LOS ANGELES (AP) _ The 1990s may be a true horror story for actor Brad Dourif, who currently appears in no less than four spooky films.

The coincidence of so many chilling movies shines light on the darker side of his career. And here's a guy who cringes at fright films.

''I get real scared,'' he confesses. ''I never watched horror pictures when I was growing up. I have a daughter, Christina, who loves horror films. She brings them home and watches them in our living room. I'm sitting there with pillows over my head, and she's sitting there stonefaced. She just absorbs them somehow without flinching.''

November was kind of a Brad Dourif Film Festival month with the release of ''The Exorcist III,'' ''Stephen King's Graveyard Shift,'' ''Child's Play 2'' and ''Grim Prairie Tales.''

In addition, Dourif was seen playing ''a weasel'' in ''Sonny Boy,'' a drama that came and went in a wink. Not so ''The Exorcist'' and ''Child's Play'' sequels, which landed No. 1 on the box-office list. ''Grim Prairie Tales'' was a bomb.

The actor commented on the films during a recent interview.

-''Graveyard Shift'': ''It was fun. I went down and shot little scenes for two weeks and then returned in summer and shot one day of a big scene. I was working in two other movies at the same time. I was doing 'Chaindance' most of the time. When I got a break, I went to Toronto for a film called 'Murder Blues.'

''I met Stephen King once. I was trying to pick out some breakfast cereal and all of a sudden this hand came in and a voice said, 'Hi. Steve King. Like your acting.' I shook the hand, looked up and he was gone.''

-''The Exorcist III'': ''I was an extremely nasty guy (he plays the devil). People don't come much nastier than that guy. The fun thing about that character was that he really enjoyed his work. It was the most intelligently written part of the horror genre that I have read. (William Peter) Blatty is a wonderful writer.''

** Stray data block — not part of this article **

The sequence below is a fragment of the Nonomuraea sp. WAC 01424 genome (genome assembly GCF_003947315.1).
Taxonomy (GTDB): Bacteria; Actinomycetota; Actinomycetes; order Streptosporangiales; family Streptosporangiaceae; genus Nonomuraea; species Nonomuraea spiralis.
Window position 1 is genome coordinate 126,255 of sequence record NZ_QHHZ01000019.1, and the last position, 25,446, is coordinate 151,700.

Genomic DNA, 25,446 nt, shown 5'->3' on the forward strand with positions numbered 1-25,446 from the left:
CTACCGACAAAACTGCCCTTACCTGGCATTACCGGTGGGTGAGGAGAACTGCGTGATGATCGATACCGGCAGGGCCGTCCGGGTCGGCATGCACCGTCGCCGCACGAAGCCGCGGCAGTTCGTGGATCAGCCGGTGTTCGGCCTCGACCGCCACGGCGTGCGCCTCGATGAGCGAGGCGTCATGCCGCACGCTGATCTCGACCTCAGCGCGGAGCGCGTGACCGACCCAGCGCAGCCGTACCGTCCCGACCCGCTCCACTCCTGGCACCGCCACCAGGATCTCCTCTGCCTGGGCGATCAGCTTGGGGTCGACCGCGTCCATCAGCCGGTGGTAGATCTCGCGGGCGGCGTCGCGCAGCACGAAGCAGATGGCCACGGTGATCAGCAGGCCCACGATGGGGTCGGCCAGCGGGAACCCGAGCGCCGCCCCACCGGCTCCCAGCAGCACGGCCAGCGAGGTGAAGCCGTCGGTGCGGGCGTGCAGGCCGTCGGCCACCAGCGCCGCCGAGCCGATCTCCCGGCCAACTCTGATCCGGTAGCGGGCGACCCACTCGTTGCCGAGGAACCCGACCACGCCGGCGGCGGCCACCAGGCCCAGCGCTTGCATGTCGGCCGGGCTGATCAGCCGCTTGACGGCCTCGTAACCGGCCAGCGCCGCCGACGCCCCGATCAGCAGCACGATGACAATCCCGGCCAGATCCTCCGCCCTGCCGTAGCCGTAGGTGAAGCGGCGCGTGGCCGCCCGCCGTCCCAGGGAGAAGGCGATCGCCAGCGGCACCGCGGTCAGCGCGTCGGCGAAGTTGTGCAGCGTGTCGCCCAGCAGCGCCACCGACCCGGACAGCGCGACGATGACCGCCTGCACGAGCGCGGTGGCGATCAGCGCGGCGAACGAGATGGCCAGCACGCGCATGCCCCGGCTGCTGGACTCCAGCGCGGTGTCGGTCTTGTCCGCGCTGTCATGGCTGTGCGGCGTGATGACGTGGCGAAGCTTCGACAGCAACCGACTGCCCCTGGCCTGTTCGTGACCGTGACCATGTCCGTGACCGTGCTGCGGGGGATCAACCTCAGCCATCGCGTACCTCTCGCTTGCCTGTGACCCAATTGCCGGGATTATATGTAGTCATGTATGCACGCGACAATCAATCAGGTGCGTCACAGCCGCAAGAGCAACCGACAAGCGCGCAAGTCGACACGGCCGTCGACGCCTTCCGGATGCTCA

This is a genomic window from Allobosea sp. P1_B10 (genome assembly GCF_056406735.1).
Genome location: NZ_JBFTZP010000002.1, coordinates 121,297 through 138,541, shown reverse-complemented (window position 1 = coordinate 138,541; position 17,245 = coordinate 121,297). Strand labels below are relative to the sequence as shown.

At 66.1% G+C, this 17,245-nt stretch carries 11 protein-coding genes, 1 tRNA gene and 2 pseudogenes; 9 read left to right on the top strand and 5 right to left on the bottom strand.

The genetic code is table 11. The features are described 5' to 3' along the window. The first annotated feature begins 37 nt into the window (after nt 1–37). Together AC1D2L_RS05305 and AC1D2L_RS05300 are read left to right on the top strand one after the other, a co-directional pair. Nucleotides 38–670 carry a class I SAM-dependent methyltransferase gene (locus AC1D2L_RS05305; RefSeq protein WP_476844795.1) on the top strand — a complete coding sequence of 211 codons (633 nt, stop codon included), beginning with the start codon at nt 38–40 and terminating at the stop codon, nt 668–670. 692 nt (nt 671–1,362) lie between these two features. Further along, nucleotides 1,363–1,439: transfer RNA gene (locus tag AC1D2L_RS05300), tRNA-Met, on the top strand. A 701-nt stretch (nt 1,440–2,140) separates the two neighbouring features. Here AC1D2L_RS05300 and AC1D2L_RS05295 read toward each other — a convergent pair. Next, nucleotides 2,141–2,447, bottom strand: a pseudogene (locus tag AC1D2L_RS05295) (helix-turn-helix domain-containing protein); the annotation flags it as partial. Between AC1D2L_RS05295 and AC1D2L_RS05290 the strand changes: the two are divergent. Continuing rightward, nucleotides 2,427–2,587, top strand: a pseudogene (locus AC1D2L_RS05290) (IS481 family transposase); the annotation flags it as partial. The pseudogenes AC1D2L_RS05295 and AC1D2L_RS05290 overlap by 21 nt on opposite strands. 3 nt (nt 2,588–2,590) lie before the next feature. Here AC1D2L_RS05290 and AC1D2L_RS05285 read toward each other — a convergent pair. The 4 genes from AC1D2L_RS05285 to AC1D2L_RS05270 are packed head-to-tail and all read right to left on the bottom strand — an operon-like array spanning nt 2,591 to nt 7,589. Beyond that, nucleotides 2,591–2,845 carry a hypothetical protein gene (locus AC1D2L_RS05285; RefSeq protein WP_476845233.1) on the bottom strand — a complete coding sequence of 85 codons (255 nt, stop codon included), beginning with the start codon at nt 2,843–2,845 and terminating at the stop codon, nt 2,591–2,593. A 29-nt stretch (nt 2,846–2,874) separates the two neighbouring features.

-''Child's Play 2'' (as the voice of Chuckie, the evil doll): ''That is what I call my generic Bad Guy from the North voice. I do it off the top of my head without any effort at all. When I think, 'What does a bad guy from the North sound like?' Chuckie comes out.''

-''Grim Prairie Tales'': ''It's sort of a horror film, but I don't play a crazy person.'' He and James Earl Jones sit around a frontier campfire and spin yarns of terror.

Why do producers of horror pictures think of Brad Dourif?

''Well, I started my career in 'One Flew Over the Cuckoo's Nest' as a kind of crazy guy,'' the actor said. ''Now we're in an era of horror films. That's a field day for actors who can do crazy people. Of course, they're going to think of me - 'Get Brad. He does this kind of thing.'''

Dourif, 40, spent his early years in Huntington, W.Va, and two movies had a profound impact on him during his youth.

''I went through a very difficult time when I was young,'' he recalled. ''My father died when I was 3, and I went through a period of adjusting to a stepfather. My way of dealing with it as a child was to kind of escape into a dream world. I had a horrible time in school because I was always staring out the window.

''I saw two films with my grandmother. One of them was 'The Red Balloon,' the other was 'The Bicycle Thief.' These films really had an impact on me. They dealt with problems I was going through. The problem of adjusting was in 'The Red Balloon.' The world was against this kid, but he has something about him, the red balloon.

''Then there was the father-son relationship in 'The Bicycle Thief.' I learned I wasn't alone. I connected bigtime with them. That was the moment when I wanted to have something to do with film.''

In 1973, director Milos Forman saw Dourif in the play ''When You Coming Home, Red Ryder?'' in New York and cast him as the tragic Billy Bibbit in ''Cuckoo's Nest.'' That resulted in an Academy Award nomination as supporting actor and a host of offers. Forman cast him as the younger brother in ''Ragtime.'' Other films have included ''Eyes of Laura Mars,'' ''Wise Blood'' ''Heaven's Gate'' and ''Mississippi Burning.''

''It would be lovely to say that I made a wise choice by choosing to play character parts,'' he commented. ''But let's face it, all the money and all the screen time is in playing leading men. You get the girl, you get more time on the screen and they pay you more. Of course I would prefer that.

''On the other hand, if you show people you can play all kinds of parts, your career is going to last longer.''